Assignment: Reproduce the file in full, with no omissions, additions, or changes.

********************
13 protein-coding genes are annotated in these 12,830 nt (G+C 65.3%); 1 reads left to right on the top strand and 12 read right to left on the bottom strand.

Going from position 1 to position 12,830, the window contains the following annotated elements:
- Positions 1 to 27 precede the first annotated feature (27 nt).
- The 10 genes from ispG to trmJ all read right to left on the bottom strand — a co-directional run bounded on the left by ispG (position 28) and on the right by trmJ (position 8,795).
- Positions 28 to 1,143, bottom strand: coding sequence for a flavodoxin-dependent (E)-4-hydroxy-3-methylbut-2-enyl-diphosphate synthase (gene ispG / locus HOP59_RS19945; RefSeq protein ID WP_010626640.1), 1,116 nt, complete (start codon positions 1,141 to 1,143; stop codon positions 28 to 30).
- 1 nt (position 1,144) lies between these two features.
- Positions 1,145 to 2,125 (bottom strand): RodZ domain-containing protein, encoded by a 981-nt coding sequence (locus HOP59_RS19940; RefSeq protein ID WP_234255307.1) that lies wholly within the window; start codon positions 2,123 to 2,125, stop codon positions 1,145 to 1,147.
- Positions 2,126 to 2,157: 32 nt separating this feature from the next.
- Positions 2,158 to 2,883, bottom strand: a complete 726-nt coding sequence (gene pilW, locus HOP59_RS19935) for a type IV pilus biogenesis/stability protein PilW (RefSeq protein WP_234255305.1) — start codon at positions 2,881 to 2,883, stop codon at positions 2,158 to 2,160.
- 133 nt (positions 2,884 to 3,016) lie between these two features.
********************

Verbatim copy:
13 protein-coding genes are annotated in these 12,830 nt (G+C 65.3%); 1 reads left to right on the top strand and 12 read right to left on the bottom strand.

Going from position 1 to position 12,830, the window contains the following annotated elements:
- Positions 1 to 27 precede the first annotated feature (27 nt).
- The 10 genes from ispG to trmJ all read right to left on the bottom strand — a co-directional run bounded on the left by ispG (position 28) and on the right by trmJ (position 8,795).
- Positions 28 to 1,143, bottom strand: coding sequence for a flavodoxin-dependent (E)-4-hydroxy-3-methylbut-2-enyl-diphosphate synthase (gene ispG / locus HOP59_RS19945; RefSeq protein ID WP_010626640.1), 1,116 nt, complete (start codon positions 1,141 to 1,143; stop codon positions 28 to 30).
- 1 nt (position 1,144) lies between these two features.
- Positions 1,145 to 2,125 (bottom strand): RodZ domain-containing protein, encoded by a 981-nt coding sequence (locus HOP59_RS19940; RefSeq protein ID WP_234255307.1) that lies wholly within the window; start codon positions 2,123 to 2,125, stop codon positions 1,145 to 1,147.
- Positions 2,126 to 2,157: 32 nt separating this feature from the next.
- Positions 2,158 to 2,883, bottom strand: a complete 726-nt coding sequence (gene pilW, locus HOP59_RS19935) for a type IV pilus biogenesis/stability protein PilW (RefSeq protein WP_234255305.1) — start codon at positions 2,881 to 2,883, stop codon at positions 2,158 to 2,160.
- 133 nt (positions 2,884 to 3,016) lie between these two features.